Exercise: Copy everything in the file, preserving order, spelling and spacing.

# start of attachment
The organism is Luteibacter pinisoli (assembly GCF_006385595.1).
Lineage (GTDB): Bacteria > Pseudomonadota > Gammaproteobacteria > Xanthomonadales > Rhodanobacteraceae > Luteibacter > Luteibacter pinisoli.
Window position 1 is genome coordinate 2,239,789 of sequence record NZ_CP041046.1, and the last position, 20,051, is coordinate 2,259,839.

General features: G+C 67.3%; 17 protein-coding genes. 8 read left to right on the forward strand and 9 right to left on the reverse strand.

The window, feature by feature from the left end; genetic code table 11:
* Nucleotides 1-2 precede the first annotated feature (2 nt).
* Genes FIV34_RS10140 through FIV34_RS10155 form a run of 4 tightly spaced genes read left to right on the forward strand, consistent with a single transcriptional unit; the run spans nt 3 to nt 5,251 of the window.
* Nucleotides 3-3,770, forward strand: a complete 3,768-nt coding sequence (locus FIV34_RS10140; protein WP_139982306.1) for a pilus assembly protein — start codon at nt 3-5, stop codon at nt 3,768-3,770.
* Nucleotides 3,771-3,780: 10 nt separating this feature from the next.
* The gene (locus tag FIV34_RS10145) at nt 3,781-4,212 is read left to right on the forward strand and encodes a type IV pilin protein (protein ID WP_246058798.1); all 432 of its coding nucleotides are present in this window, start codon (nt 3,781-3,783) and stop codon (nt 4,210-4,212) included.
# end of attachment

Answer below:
The organism is Luteibacter pinisoli (assembly GCF_006385595.1).
Lineage (GTDB): Bacteria > Pseudomonadota > Gammaproteobacteria > Xanthomonadales > Rhodanobacteraceae > Luteibacter > Luteibacter pinisoli.
Window position 1 is genome coordinate 2,239,789 of sequence record NZ_CP041046.1, and the last position, 20,051, is coordinate 2,259,839.

General features: G+C 67.3%; 17 protein-coding genes. 8 read left to right on the forward strand and 9 right to left on the reverse strand.

The window, feature by feature from the left end; genetic code table 11:
* Nucleotides 1-2 precede the first annotated feature (2 nt).
* Genes FIV34_RS10140 through FIV34_RS10155 form a run of 4 tightly spaced genes read left to right on the forward strand, consistent with a single transcriptional unit; the run spans nt 3 to nt 5,251 of the window.
* Nucleotides 3-3,770, forward strand: a complete 3,768-nt coding sequence (locus FIV34_RS10140; protein WP_139982306.1) for a pilus assembly protein — start codon at nt 3-5, stop codon at nt 3,768-3,770.
* Nucleotides 3,771-3,780: 10 nt separating this feature from the next.
* The gene (locus tag FIV34_RS10145) at nt 3,781-4,212 is read left to right on the forward strand and encodes a type IV pilin protein (protein ID WP_246058798.1); all 432 of its coding nucleotides are present in this window, start codon (nt 3,781-3,783) and stop codon (nt 4,210-4,212) included.